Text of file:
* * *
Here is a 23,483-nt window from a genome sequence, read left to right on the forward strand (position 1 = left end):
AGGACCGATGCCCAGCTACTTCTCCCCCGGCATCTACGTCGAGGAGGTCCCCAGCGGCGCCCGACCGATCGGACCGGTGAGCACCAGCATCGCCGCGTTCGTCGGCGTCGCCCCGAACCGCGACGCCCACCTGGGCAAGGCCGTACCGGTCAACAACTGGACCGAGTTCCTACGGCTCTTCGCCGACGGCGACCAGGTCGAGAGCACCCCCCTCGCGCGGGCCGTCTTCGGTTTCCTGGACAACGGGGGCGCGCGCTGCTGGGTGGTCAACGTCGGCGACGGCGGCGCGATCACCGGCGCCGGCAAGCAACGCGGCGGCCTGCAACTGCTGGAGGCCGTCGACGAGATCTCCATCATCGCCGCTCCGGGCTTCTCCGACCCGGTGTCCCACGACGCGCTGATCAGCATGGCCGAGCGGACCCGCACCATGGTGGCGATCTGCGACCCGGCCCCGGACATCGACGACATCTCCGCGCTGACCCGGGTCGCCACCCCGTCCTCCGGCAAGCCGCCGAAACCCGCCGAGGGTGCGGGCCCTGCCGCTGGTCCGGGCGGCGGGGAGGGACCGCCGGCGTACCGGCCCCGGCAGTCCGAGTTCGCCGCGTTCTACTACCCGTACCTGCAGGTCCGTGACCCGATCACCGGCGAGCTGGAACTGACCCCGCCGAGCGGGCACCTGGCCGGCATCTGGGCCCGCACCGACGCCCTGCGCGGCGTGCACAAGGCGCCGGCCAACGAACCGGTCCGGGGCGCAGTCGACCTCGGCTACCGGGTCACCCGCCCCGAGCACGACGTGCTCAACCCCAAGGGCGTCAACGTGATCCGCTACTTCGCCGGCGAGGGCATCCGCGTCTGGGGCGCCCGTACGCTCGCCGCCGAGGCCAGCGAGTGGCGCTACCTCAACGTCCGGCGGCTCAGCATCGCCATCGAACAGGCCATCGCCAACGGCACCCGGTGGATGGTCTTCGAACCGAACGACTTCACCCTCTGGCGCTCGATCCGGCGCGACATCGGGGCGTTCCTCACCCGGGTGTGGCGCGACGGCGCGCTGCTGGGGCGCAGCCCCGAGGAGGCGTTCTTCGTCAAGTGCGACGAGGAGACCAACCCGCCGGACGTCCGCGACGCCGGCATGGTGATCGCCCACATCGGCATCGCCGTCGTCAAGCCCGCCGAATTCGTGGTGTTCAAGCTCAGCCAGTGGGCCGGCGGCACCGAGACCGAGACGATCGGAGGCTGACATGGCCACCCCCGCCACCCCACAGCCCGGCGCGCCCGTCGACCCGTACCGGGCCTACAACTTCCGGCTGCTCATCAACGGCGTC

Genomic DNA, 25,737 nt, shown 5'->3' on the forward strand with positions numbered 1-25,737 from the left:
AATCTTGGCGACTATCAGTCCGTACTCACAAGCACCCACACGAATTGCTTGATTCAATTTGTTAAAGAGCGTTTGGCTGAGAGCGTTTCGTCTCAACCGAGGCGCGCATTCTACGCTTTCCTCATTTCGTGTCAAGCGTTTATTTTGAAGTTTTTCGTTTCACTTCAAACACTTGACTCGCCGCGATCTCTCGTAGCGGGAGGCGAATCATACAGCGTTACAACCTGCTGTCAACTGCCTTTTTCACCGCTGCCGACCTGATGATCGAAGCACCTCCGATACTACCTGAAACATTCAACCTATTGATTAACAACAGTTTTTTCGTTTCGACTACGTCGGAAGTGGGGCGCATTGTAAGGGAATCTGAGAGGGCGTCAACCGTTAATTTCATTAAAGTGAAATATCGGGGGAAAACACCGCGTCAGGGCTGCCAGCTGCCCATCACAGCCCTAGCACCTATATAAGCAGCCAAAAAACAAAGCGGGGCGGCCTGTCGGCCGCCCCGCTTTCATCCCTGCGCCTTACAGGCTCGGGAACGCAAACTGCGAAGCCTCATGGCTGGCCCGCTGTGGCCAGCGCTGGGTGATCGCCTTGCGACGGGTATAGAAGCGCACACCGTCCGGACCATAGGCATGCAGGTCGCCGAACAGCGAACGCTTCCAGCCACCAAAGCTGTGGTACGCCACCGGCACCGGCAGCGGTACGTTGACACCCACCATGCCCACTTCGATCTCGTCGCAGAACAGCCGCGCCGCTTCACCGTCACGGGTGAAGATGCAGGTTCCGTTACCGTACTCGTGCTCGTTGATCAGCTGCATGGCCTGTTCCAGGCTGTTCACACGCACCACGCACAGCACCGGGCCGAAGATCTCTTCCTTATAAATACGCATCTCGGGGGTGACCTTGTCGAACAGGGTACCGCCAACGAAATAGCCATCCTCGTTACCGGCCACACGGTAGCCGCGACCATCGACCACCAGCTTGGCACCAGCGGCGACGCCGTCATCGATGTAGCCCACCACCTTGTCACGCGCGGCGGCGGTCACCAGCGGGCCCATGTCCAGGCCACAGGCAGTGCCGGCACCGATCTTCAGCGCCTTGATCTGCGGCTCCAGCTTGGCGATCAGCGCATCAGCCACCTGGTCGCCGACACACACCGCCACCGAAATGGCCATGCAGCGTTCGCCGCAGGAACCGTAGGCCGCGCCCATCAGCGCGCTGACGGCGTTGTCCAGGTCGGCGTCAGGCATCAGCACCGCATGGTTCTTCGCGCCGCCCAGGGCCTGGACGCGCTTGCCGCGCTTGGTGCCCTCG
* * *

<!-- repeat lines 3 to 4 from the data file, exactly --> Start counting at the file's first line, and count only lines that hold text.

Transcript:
Genomic DNA, 25,737 nt, shown 5'->3' on the forward strand with positions numbered 1-25,737 from the left:
AATCTTGGCGACTATCAGTCCGTACTCACAAGCACCCACACGAATTGCTTGATTCAATTTGTTAAAGAGCGTTTGGCTGAGAGCGTTTCGTCTCAACCGAGGCGCGCATTCTACGCTTTCCTCATTTCGTGTCAAGCGTTTATTTTGAAGTTTTTCGTTTCACTTCAAACACTTGACTCGCCGCGATCTCTCGTAGCGGGAGGCGAATCATACAGCGTTACAACCTGCTGTCAACTGCCTTTTTCACCGCTGCCGACCTGATGATCGAAGCACCTCCGATACTACCTGAAACATTCAACCTATTGATTAACAACAGTTTTTTCGTTTCGACTACGTCGGAAGTGGGGCGCATTGTAAGGGAATCTGAGAGGGCGTCAACCGTTAATTTCATTAAAGTGAAATATCGGGGGAAAACACCGCGTCAGGGCTGCCAGCTGCCCATCACAGCCCTAGCACCTATATAAGCAGCCAAAAAACAAAGCGGGGCGGCCTGTCGGCCGCCCCGCTTTCATCCCTGCGCCTTACAGGCTCGGGAACGCAAACTGCGAAGCCTCATGGCTGGCCCGCTGTGGCCAGCGCTGGGTGATCGCCTTGCGACGGGTATAGAAGCGCACACCGTCCGGACCATAGGCATGCAGGTCGCCGAACAGCGAACGCTTCCAGCCACCAAAGCTGTGGTACGCCACCGGCACCGGCAGCGGTACGTTGACACCCACCATGCCCACTTCGATCTCGTCGCAGAACAGCCGCGCCGCTTCACCGTCACGGGTGAAGATGCAGGTTCCGTTACCGTACTCGTGCTCGTTGATCAGCTGCATGGCCTGTTCCAGGCTGTTCACACGCACCACGCACAGCACCGGGCCGAAGATCTCTTCCTTATAAATACGCATCTCGGGGGTGACCTTGTCGAACAGGGTACCGCCAACGAAATAGCCATCCTCGTTACCGGCCACACGGTAGCCGCGACCATCGACCACCAGCTTGGCACCAGCGGCGACGCCGTCATCGATGTAGCCCACCACCTTGTCACGCGCGGCGGCGGTCACCAGCGGGCCCATGTCCAGGCCACAGGCAGTGCCGGCACCGATCTTCAGCGCCTTGATCTGCGGCTCCAGCTTGGCGATCAGCGCATCAGCCACCTGGTCGCCGACACACACCGCCACCGAAATGGCCATGCAGCGTTCGCCGCAGGAACCGTAGGCCGCGCCCATCAGCGCGCTGACGGCGTTGTCCAGGTCGGCGTCAGGCATCAGCACCGCATGGTTCTTCGCGCCGCCCAGGGCCTGGACGCGCTTGCCGCGCTTGGTGCCCTCG